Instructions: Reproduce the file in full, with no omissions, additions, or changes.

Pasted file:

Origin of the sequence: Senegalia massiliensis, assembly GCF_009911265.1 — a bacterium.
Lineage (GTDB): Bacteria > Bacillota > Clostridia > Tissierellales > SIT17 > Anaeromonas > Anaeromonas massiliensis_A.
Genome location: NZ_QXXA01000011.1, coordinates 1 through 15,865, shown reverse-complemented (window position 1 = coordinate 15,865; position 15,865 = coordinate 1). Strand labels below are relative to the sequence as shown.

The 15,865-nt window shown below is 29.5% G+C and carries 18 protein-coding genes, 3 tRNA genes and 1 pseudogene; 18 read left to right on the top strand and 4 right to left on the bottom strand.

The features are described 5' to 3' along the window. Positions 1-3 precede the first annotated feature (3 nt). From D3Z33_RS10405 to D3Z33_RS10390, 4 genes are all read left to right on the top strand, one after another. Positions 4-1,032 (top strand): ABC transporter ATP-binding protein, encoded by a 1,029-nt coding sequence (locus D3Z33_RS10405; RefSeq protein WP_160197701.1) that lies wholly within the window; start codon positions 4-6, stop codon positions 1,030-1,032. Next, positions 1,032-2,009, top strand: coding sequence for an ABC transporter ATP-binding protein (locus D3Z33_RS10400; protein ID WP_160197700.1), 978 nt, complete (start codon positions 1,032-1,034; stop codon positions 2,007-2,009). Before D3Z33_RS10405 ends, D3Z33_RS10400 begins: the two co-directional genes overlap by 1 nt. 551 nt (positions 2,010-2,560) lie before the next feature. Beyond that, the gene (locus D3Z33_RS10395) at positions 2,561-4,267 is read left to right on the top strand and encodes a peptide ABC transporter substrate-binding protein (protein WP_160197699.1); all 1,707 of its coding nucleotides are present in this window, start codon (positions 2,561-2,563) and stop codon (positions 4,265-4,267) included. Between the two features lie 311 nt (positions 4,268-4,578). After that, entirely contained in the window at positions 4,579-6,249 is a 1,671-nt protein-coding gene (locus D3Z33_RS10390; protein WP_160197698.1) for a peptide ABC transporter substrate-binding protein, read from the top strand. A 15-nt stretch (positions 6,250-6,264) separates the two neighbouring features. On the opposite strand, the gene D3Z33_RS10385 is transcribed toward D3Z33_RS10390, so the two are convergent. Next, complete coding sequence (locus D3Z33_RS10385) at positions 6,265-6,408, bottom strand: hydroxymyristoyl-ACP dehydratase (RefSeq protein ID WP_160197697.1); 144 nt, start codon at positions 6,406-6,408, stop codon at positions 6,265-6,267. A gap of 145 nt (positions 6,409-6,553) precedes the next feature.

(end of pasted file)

Origin of the sequence: Senegalia massiliensis, assembly GCF_009911265.1 — a bacterium.
Lineage (GTDB): Bacteria > Bacillota > Clostridia > Tissierellales > SIT17 > Anaeromonas > Anaeromonas massiliensis_A.
Genome location: NZ_QXXA01000011.1, coordinates 1 through 15,865, shown reverse-complemented (window position 1 = coordinate 15,865; position 15,865 = coordinate 1). Strand labels below are relative to the sequence as shown.

The 15,865-nt window shown below is 29.5% G+C and carries 18 protein-coding genes, 3 tRNA genes and 1 pseudogene; 18 read left to right on the top strand and 4 right to left on the bottom strand.

The features are described 5' to 3' along the window. Positions 1-3 precede the first annotated feature (3 nt). From D3Z33_RS10405 to D3Z33_RS10390, 4 genes are all read left to right on the top strand, one after another. Positions 4-1,032 (top strand): ABC transporter ATP-binding protein, encoded by a 1,029-nt coding sequence (locus D3Z33_RS10405; RefSeq protein WP_160197701.1) that lies wholly within the window; start codon positions 4-6, stop codon positions 1,030-1,032. Next, positions 1,032-2,009, top strand: coding sequence for an ABC transporter ATP-binding protein (locus D3Z33_RS10400; protein ID WP_160197700.1), 978 nt, complete (start codon positions 1,032-1,034; stop codon positions 2,007-2,009). Before D3Z33_RS10405 ends, D3Z33_RS10400 begins: the two co-directional genes overlap by 1 nt. 551 nt (positions 2,010-2,560) lie before the next feature. Beyond that, the gene (locus D3Z33_RS10395) at positions 2,561-4,267 is read left to right on the top strand and encodes a peptide ABC transporter substrate-binding protein (protein WP_160197699.1); all 1,707 of its coding nucleotides are present in this window, start codon (positions 2,561-2,563) and stop codon (positions 4,265-4,267) included. Between the two features lie 311 nt (positions 4,268-4,578). After that, entirely contained in the window at positions 4,579-6,249 is a 1,671-nt protein-coding gene (locus D3Z33_RS10390; protein WP_160197698.1) for a peptide ABC transporter substrate-binding protein, read from the top strand. A 15-nt stretch (positions 6,250-6,264) separates the two neighbouring features. On the opposite strand, the gene D3Z33_RS10385 is transcribed toward D3Z33_RS10390, so the two are convergent. Next, complete coding sequence (locus D3Z33_RS10385) at positions 6,265-6,408, bottom strand: hydroxymyristoyl-ACP dehydratase (RefSeq protein ID WP_160197697.1); 144 nt, start codon at positions 6,406-6,408, stop codon at positions 6,265-6,267. A gap of 145 nt (positions 6,409-6,553) precedes the next feature.